The Story of Snow

The Story of Snow

The Science of Winter's Wonder

Book - 2009
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How do snow crystals form? What shapes can they take? Are no two snow crystals alike? These questions and more are answered in this visually stunning exploration of the science of snow. Perfect for reading on winter days, the book features photos of real snow crystals in their beautiful diversity. Snowflake-catching instructions are also included.
Publisher: San Francisco : Chronicle Books, c2009
ISBN: 9780811868662
Branch Call Number: J 551 .5784 CAS
Characteristics: 33 p. :,ill. (some col.) ;,26 cm
Additional Contributors: Nelson, Jon Ph.D
Aoyagi, Nora


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orange_dolphin_185 Jun 05, 2014

beautiful pictures and facts easy to read and educational

forbesrachel Jan 25, 2014

Many know that each snowflake is singular, but did you know that the water content and temperature of a cloud is responsible for this? Fun facts like this fill this book full of dazzling close-up photos of snowflakes.

A mixture of narrative and informative text tracks the formation of each crystal, and details all the different types. As an extra, the back includes instructions on catching these delicate structures.

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orange_dolphin_185 Jun 05, 2014

orange_dolphin_185 thinks this title is suitable for 6 years and over

SPL_Childrens Dec 15, 2011

SPL_Childrens thinks this title is suitable for between the ages of 4 and 8


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orange_dolphin_185 Jun 05, 2014

Do you like snow?In this book you will about snow crystals and snowflakes

SPL_Childrens Dec 15, 2011

The wonders and marvels of snow are explored for children in beautiful, detailed colour photographs and easy-to-read text in The Story of Snow. Young readers can find the answers to most snow-related questions that they may have, such as “How are snowflakes and snowcrystals formed?” “What are they made of?” “What shapes do snowcrystals take?” and “Why do snowflakes usually have six sides?”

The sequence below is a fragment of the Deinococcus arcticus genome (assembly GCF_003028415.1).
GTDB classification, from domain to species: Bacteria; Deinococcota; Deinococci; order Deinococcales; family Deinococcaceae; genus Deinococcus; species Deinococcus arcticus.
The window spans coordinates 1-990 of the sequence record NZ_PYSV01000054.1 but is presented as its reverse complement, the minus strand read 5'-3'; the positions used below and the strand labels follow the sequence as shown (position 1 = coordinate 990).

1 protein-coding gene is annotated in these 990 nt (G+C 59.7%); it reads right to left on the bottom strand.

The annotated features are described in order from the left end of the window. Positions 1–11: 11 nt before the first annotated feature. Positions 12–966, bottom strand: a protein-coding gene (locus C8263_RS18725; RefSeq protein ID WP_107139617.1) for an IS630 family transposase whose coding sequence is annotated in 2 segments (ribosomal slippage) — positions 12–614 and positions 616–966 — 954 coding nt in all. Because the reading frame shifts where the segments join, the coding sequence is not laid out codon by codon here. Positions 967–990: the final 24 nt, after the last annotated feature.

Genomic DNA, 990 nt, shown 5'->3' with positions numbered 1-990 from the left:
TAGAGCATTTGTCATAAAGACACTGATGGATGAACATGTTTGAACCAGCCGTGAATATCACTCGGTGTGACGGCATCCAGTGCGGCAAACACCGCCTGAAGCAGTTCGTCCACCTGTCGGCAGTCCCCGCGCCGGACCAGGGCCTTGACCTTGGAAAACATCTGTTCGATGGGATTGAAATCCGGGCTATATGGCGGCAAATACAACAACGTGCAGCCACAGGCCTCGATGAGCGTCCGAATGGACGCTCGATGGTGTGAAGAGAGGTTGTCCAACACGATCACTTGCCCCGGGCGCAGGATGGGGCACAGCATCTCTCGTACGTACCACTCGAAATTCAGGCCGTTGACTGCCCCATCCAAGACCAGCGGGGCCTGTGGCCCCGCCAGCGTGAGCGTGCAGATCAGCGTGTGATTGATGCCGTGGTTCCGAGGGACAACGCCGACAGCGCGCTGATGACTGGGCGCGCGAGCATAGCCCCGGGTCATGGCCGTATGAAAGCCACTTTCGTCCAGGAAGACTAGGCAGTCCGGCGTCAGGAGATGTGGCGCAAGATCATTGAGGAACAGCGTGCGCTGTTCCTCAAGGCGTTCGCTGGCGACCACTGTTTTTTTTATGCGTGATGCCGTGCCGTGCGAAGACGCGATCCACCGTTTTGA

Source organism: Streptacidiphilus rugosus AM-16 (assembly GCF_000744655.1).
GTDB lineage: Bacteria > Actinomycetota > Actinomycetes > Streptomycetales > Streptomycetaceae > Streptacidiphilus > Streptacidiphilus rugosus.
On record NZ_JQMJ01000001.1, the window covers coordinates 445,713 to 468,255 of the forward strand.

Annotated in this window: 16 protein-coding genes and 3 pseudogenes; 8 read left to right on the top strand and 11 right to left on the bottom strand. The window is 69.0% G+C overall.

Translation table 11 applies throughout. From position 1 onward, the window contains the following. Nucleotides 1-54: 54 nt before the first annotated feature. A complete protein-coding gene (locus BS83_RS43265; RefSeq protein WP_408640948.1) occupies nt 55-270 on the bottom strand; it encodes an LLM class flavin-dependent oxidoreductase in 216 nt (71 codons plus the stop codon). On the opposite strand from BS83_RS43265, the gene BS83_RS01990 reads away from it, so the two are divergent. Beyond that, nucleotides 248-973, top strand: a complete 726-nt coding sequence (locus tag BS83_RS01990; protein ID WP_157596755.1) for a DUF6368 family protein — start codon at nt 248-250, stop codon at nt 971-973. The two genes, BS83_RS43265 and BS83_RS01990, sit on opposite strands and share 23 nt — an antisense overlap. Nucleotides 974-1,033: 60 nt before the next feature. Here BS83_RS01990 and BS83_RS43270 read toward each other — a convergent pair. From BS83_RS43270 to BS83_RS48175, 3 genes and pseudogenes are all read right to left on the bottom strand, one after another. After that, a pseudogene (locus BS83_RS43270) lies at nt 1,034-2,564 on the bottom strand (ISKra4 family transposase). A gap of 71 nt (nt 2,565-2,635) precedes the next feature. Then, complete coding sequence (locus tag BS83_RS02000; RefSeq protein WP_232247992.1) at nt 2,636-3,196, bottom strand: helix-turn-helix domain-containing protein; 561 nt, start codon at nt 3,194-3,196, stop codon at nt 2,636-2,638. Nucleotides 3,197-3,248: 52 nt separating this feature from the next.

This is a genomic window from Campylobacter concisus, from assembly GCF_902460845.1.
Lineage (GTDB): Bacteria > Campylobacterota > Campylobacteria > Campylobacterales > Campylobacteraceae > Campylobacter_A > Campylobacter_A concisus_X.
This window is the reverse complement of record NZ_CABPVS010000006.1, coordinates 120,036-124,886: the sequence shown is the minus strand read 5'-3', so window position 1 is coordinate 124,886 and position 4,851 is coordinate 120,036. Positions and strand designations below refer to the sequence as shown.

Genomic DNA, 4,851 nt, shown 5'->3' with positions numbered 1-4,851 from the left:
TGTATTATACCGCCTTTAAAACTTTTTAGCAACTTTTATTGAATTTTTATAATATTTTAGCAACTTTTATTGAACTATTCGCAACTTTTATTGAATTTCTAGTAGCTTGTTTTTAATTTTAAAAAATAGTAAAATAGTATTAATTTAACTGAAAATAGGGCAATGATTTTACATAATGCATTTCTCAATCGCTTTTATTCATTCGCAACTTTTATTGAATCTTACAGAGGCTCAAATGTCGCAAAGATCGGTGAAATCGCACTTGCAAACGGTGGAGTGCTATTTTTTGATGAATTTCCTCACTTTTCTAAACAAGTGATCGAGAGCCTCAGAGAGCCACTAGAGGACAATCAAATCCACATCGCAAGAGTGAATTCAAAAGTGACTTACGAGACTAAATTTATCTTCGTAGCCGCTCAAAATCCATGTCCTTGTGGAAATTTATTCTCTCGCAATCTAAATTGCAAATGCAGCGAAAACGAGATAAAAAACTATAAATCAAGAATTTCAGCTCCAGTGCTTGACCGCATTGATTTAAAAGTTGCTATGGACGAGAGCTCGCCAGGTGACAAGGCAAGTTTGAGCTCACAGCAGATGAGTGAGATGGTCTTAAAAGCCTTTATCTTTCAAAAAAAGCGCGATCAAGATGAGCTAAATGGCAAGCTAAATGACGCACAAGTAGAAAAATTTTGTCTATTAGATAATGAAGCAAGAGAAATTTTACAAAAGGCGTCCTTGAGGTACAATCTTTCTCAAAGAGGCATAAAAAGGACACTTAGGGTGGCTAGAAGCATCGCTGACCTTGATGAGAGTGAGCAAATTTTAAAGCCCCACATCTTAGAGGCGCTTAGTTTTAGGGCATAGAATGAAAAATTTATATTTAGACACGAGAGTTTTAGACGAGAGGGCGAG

The scientific explanations to these questions are made easy enough for children to understand the amazing diversity and beauty of snowflakes.
Readers may not have realized before that “a snow crystal is a letter from the sky.” How? The author explains that as snow falls from a cloud, the shape of each snow crystal can tell us how wet and cold the cloud is.
Of course, one of the most-often asked questions about snow is, “Is every snowflake actually unique?” The Story ofSnow answers this question quite satisfactorily for children. (The answer is that because each tiny snowflake is composed of so many molecules, it’s very, very unlikely that two of them would be formed identically.)
The Story of Snow would be a fine choice of book to share with a child at this timeof year.
Jon Nelson is a teacher/physicist who has studied ice crystals and clouds for many years. He now lives in Japan. Mark Cassino is a fine art and natural history photographer residing in Michigan.


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orange_dolphin_185 Jun 05, 2014

If you think of a star crystal as a clock the arms of a star crystal can point to 2,4,6,8,10,12 only those times


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